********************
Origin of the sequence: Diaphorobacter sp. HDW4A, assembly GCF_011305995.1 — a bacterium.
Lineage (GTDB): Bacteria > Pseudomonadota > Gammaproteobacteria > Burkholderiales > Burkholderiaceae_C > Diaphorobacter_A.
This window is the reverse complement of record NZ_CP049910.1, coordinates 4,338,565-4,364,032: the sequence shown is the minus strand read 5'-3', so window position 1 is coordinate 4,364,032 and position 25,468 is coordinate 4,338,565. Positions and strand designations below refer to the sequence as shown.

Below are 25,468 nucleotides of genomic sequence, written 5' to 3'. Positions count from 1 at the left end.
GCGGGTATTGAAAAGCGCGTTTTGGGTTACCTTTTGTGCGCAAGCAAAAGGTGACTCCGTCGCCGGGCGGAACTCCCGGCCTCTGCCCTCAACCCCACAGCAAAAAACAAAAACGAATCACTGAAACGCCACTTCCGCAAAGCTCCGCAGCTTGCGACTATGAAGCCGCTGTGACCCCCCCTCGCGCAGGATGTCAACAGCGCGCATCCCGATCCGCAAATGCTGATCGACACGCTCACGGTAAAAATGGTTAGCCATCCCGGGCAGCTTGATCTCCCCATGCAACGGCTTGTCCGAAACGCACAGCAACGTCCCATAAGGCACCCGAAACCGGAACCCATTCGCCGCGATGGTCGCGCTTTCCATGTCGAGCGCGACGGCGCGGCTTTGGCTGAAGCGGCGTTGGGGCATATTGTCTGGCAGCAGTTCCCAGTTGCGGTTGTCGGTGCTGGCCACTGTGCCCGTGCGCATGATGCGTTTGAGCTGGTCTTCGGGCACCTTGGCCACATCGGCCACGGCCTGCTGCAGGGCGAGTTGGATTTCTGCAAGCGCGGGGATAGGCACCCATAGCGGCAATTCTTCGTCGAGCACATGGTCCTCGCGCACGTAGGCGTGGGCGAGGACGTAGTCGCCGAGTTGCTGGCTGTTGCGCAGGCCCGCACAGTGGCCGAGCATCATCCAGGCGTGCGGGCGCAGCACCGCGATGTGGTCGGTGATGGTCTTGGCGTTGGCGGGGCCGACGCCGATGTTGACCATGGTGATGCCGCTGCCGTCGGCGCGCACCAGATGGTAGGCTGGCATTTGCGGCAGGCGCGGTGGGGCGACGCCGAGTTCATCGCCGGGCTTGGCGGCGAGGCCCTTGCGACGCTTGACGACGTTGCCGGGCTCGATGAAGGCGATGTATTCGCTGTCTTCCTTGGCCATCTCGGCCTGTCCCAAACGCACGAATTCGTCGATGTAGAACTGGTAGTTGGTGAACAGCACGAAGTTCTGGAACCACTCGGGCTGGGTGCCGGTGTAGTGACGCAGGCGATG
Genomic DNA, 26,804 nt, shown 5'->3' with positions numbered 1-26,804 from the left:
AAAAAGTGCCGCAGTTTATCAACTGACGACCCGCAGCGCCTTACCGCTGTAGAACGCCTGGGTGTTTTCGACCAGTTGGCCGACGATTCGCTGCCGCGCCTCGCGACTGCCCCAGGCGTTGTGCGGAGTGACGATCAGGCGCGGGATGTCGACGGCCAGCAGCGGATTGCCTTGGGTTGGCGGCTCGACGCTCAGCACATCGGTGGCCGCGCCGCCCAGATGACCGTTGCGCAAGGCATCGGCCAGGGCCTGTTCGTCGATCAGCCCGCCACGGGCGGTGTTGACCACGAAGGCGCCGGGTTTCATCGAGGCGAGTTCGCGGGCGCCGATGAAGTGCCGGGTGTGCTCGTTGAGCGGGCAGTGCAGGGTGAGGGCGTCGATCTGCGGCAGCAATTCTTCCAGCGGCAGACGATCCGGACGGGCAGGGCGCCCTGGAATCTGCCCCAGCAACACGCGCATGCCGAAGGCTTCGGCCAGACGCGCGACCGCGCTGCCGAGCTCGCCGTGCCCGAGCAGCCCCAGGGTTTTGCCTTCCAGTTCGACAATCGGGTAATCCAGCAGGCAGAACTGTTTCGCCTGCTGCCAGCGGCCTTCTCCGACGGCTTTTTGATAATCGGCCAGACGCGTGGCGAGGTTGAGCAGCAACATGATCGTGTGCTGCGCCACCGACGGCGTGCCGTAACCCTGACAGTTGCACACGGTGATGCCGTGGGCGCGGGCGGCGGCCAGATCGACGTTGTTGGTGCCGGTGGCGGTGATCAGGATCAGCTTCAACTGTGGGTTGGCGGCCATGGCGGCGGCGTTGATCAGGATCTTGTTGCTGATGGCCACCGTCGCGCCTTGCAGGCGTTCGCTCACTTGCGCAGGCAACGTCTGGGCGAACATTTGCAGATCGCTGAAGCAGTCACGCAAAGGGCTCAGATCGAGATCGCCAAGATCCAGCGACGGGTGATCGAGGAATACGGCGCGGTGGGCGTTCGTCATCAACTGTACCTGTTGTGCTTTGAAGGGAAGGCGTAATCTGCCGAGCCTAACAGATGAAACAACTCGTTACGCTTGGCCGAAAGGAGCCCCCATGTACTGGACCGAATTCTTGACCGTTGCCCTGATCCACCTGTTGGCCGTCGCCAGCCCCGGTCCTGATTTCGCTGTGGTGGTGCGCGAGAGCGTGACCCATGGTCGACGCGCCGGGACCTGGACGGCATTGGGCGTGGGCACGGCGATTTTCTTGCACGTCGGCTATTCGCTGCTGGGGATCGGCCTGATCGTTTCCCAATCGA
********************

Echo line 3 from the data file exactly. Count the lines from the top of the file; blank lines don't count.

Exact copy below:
This window is the reverse complement of record NZ_CP049910.1, coordinates 4,338,565-4,364,032: the sequence shown is the minus strand read 5'-3', so window position 1 is coordinate 4,364,032 and position 25,468 is coordinate 4,338,565. Positions and strand designations below refer to the sequence as shown.